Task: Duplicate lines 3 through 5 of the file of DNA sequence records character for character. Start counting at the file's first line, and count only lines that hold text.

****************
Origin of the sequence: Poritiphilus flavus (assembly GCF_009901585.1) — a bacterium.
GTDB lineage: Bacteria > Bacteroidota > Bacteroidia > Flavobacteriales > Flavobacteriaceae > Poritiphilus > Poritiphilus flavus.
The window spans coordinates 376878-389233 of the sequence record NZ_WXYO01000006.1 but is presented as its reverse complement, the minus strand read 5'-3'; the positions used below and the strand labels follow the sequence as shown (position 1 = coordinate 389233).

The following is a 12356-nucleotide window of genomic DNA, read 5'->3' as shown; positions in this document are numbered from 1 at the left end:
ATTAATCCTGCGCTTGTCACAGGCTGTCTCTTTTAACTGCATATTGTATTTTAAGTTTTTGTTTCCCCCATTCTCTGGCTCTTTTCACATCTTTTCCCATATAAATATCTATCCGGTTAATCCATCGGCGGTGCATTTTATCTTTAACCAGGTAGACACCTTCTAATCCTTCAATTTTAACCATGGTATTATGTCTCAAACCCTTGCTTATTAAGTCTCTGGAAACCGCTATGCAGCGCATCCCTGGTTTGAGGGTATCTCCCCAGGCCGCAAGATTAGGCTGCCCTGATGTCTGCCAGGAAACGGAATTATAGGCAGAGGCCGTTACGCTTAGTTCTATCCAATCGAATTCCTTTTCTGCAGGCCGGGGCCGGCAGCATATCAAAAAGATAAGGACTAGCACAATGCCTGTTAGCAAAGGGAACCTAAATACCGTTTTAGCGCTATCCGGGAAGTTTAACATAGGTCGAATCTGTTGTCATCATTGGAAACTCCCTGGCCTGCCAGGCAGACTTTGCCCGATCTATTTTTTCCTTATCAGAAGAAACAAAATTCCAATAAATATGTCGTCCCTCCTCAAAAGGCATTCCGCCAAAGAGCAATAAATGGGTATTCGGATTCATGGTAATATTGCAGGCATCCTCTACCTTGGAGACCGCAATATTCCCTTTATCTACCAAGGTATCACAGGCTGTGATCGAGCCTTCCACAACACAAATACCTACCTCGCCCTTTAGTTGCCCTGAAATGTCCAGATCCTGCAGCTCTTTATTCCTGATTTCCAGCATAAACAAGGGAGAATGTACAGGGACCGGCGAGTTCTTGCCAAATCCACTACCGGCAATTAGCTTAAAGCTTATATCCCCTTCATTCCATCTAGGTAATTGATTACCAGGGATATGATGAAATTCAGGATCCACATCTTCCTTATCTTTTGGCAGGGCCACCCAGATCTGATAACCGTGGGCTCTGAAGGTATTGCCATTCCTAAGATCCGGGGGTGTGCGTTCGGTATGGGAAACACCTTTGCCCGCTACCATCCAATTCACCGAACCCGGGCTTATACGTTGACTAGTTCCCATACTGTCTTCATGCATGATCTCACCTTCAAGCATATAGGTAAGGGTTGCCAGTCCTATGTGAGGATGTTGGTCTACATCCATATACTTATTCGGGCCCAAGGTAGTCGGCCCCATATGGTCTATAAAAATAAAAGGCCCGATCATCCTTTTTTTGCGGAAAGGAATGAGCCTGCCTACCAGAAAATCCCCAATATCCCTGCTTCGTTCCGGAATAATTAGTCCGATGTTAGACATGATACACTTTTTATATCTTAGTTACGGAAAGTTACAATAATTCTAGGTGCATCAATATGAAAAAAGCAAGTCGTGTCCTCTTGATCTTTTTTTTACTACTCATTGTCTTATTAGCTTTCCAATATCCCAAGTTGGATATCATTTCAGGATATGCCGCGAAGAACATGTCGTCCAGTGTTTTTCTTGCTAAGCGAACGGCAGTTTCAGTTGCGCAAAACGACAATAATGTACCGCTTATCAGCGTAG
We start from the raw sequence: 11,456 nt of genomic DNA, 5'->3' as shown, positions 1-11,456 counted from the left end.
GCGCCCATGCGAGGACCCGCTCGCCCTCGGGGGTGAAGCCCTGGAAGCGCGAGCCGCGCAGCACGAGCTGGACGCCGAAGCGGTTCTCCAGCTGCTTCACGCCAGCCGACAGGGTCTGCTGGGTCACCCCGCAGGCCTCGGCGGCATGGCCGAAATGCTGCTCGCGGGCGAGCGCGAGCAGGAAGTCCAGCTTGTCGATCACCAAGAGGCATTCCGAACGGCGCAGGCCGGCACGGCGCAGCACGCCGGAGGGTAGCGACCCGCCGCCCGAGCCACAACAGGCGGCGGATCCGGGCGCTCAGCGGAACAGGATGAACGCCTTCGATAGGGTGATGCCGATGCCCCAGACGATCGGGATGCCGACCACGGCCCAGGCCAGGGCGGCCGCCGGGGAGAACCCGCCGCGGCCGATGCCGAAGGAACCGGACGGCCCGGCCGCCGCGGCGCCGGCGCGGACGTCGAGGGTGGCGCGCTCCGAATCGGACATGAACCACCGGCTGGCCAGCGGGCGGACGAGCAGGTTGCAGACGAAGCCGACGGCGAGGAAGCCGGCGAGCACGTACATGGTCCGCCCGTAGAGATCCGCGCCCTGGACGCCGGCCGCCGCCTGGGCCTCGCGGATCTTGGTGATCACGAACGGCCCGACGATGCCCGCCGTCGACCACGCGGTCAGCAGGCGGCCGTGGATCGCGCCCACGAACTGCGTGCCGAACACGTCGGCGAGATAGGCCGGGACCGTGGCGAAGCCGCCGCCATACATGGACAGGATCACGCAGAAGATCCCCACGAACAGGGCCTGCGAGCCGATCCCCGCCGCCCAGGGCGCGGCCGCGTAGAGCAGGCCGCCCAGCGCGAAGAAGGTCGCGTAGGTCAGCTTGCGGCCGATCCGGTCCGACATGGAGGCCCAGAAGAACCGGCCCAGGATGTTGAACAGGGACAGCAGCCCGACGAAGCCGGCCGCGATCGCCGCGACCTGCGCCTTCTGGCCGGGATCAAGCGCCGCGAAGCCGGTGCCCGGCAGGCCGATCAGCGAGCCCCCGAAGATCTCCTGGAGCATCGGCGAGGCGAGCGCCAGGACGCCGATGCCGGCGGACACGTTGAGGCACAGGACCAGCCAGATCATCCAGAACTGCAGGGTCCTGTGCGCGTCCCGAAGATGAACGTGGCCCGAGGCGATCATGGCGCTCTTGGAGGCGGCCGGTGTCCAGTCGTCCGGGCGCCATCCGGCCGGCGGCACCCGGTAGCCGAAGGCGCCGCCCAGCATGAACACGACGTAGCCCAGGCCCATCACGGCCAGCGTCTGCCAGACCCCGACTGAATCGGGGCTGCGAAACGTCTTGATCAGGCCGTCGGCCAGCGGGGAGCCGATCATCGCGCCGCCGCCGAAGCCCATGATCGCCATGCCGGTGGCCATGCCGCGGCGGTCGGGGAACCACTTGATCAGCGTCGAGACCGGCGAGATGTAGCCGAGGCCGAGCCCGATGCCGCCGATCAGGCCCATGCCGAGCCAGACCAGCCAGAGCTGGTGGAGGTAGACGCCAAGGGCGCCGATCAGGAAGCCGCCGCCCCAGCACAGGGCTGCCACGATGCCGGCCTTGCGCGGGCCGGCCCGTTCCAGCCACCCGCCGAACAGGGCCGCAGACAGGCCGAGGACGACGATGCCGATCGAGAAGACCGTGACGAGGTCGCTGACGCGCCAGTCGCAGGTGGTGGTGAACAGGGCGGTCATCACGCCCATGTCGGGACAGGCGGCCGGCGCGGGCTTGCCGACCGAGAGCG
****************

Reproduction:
The window spans coordinates 376878-389233 of the sequence record NZ_WXYO01000006.1 but is presented as its reverse complement, the minus strand read 5'-3'; the positions used below and the strand labels follow the sequence as shown (position 1 = coordinate 389233).

The following is a 12356-nucleotide window of genomic DNA, read 5'->3' as shown; positions in this document are numbered from 1 at the left end:
ATTAATCCTGCGCTTGTCACAGGCTGTCTCTTTTAACTGCATATTGTATTTTAAGTTTTTGTTTCCCCCATTCTCTGGCTCTTTTCACATCTTTTCCCATATAAATATCTATCCGGTTAATCCATCGGCGGTGCATTTTATCTTTAACCAGGTAGACACCTTCTAATCCTTCAATTTTAACCATGGTATTATGTCTCAAACCCTTGCTTATTAAGTCTCTGGAAACCGCTATGCAGCGCATCCCTGGTTTGAGGGTATCTCCCCAGGCCGCAAGATTAGGCTGCCCTGATGTCTGCCAGGAAACGGAATTATAGGCAGAGGCCGTTACGCTTAGTTCTATCCAATCGAATTCCTTTTCTGCAGGCCGGGGCCGGCAGCATATCAAAAAGATAAGGACTAGCACAATGCCTGTTAGCAAAGGGAACCTAAATACCGTTTTAGCGCTATCCGGGAAGTTTAACATAGGTCGAATCTGTTGTCATCATTGGAAACTCCCTGGCCTGCCAGGCAGACTTTGCCCGATCTATTTTTTCCTTATCAGAAGAAACAAAATTCCAATAAATATGTCGTCCCTCCTCAAAAGGCATTCCGCCAAAGAGCAATAAATGGGTATTCGGATTCATGGTAATATTGCAGGCATCCTCTACCTTGGAGACCGCAATATTCCCTTTATCTACCAAGGTATCACAGGCTGTGATCGAGCCTTCCACAACACAAATACCTACCTCGCCCTTTAGTTGCCCTGAAATGTCCAGATCCTGCAGCTCTTTATTCCTGATTTCCAGCATAAACAAGGGAGAATGTACAGGGACCGGCGAGTTCTTGCCAAATCCACTACCGGCAATTAGCTTAAAGCTTATATCCCCTTCATTCCATCTAGGTAATTGATTACCAGGGATATGATGAAATTCAGGATCCACATCTTCCTTATCTTTTGGCAGGGCCACCCAGATCTGATAACCGTGGGCTCTGAAGGTATTGCCATTCCTAAGATCCGGGGGTGTGCGTTCGGTATGGGAAACACCTTTGCCCGCTACCATCCAATTCACCGAACCCGGGCTTATACGTTGACTAGTTCCCATACTGTCTTCATGCATGATCTCACCTTCAAGCATATAGGTAAGGGTTGCCAGTCCTATGTGAGGATGTTGGTCTACATCCATATACTTATTCGGGCCCAAGGTAGTCGGCCCCATATGGTCTATAAAAATAAAAGGCCCGATCATCCTTTTTTTGCGGAAAGGAATGAGCCTGCCTACCAGAAAATCCCCAATATCCCTGCTTCGTTCCGGAATAATTAGTCCGATGTTAGACATGATACACTTTTTATATCTTAGTTACGGAAAGTTACAATAATTCTAGGTGCATCAATATGAAAAAAGCAAGTCGTGTCCTCTTGATCTTTTTTTTACTACTCATTGTCTTATTAGCTTTCCAATATCCCAAGTTGGATATCATTTCAGGATATGCCGCGAAGAACATGTCGTCCAGTGTTTTTCTTGCTAAGCGAACGGCAGTTTCAGTTGCGCAAAACGACAATAATGTACCGCTTATCAGCGTAG